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Lars the Bear's DIY hints
This page contains some general tips on DIY, based on my own experiences over the last twenty years or so. I expect to update this from time to time, as I get the opportunity. Have fun, and remember: don't force it, buy a bigger hammer!
It should go without saying, but...
- Be careful about getting up ladders with pointy objects in hand. It's unpleasant to fall off a ladder, but even more so to fall off a ladder onto a wallpaper scraper.
- Electric shocks hurt, and can be mostly prevented while doing electrical work simply by applying a neon test screwdriver to each terminal before touching it. This only adds a few seconds to the job, but reduces the risk of injury considerably, especially if you're up a ladder at the time.
- If a heavy electric drill falls out of a loft entrance, the bit will hit the ground below hard enough to penetrate a floorboard. The image of my hammer-drill quivering, and stuck by the spear point of a wood bit to the floor isn't one I shall forget in a hurry. Happily, no-one was walking underneath when it fell. Moral: don't put heavy or pointy objects on the floor near hatches or drops. Balancing tools on the rungs of ladders is a no-no as well. You can get work trays to attach to rungs of ladders, for holding tools. Or get a tool belt, or apron.
- If you cut through a live cable with a pair of pliers, the fault current can generate enough heat to weld the jaws together. RCDs don't protect against this kind of foolishness, because the fault current is not to earth.
- If your house is more than about seventy years old, then any original paintwork that remains is likely to contain lead. Stripping this paint using a hot-air stripper or an electric sander could cause lead poisoning. Caustic paint strippers, although unpleasant in themselves, do not expose the user to this particular danger. But...
- It increases the effectiveness of caustic paint strippers if, as the old paintwork loosens, further liquid is forced into the bubbling mess using a stiff brush. However, there is a tendency for the bristles to spring back into shape and thereby spray droplets of caustic fluid into the air. This is therefore a job to do with the brush held at arm's length, and protective eye-wear, because caustic paint stripper really, really hurts if it gets into your eyes.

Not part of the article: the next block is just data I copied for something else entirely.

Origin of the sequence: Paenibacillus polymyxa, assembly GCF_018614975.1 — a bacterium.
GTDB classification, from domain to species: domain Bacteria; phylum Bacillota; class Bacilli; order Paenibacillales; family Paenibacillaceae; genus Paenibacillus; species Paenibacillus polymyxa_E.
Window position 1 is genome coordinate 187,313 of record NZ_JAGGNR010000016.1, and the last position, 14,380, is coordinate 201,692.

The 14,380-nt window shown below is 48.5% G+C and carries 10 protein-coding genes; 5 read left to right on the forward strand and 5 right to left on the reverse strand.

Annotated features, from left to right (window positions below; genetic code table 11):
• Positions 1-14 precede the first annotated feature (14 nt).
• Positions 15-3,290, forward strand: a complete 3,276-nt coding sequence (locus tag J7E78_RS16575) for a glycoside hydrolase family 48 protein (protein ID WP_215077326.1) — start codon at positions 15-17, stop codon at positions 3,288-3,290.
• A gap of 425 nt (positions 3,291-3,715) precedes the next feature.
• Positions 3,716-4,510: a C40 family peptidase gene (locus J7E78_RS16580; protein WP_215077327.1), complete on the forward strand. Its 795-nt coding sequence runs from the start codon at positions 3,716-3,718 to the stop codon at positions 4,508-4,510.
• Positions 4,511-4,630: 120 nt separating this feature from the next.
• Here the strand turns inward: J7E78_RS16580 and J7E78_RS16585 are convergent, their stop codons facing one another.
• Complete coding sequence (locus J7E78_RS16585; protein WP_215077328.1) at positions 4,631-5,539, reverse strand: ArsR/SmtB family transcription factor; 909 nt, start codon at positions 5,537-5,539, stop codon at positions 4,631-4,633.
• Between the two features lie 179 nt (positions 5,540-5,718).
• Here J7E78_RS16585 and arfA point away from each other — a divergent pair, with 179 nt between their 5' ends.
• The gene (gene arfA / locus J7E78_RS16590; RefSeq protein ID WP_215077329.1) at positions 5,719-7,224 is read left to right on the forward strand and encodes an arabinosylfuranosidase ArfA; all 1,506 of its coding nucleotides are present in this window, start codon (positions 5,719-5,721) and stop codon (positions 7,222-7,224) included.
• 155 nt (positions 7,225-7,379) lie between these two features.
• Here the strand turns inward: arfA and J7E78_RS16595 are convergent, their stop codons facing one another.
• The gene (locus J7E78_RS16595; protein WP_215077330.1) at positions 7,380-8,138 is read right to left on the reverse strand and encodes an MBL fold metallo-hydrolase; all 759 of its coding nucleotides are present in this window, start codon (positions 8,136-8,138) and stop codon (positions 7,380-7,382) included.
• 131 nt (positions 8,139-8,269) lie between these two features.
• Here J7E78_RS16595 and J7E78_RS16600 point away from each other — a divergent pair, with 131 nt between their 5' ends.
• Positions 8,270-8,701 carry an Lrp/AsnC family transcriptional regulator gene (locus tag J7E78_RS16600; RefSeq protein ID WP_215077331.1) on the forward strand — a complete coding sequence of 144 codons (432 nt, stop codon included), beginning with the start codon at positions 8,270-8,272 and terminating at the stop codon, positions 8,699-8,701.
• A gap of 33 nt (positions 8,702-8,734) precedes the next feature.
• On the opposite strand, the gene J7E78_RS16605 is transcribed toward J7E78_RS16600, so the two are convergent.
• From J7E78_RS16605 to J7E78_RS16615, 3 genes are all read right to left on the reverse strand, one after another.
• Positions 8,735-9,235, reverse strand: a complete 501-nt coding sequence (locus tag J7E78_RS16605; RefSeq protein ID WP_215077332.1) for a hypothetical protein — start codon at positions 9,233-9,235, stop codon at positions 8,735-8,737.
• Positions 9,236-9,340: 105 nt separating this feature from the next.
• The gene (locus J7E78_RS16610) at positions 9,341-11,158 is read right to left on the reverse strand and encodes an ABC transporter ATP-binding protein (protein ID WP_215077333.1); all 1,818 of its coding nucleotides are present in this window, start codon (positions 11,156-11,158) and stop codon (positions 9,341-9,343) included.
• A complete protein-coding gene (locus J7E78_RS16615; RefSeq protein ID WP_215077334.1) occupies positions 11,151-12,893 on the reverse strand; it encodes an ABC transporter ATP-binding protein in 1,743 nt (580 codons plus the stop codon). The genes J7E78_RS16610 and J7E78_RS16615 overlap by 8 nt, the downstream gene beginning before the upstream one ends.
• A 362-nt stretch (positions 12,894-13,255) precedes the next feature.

- It is dangerous, and illegal in the UK, to fit a gas-burning appliance in a room that lacks permanent ventilation (unless the appliance has its own flue). Many people fit adjustable grilles over their air bricks to reduce drafts; the problem is that if the grille is closed the appliance may be starved of oxygen. This is a particular problem in modern, well-insulated houses, as they are designed to minimize extraneous airflows. A gas appliance that does not have an adequate oxygen supply will produce carbon monoxide in dangerous quantities. People often believe that the main risk with incompetent gas installation is that of fire or explosion; in fact carbon monoxide is a far more common cause of fatalities.
- Many gas cookers emit small amounts of carbon monoxide (CO) even with perfect ventilation. This is not dangerous, but is enough to give false alarms on some CO detectors. These detectors are probably best not fitted in cooking areas but, of course, you need good ventilation.
- House-owners occasionally seal up unused chimneys to prevent rain entering them. Such chimneys are, of course, not an adequate source of ventilation. Check the airflow up a chimney before installing a fire under it, or assuming it will provide any kind of ventilation.
Unless you buy your house new, someone else will have lived in it before you. Not everyone is as careful and diligent in their DIY efforts as you are. Watch out in particular for:
- ring mains that don't form a complete ring (the current carrying capacity is halved, but you can't detect a problem until the wiring overheats);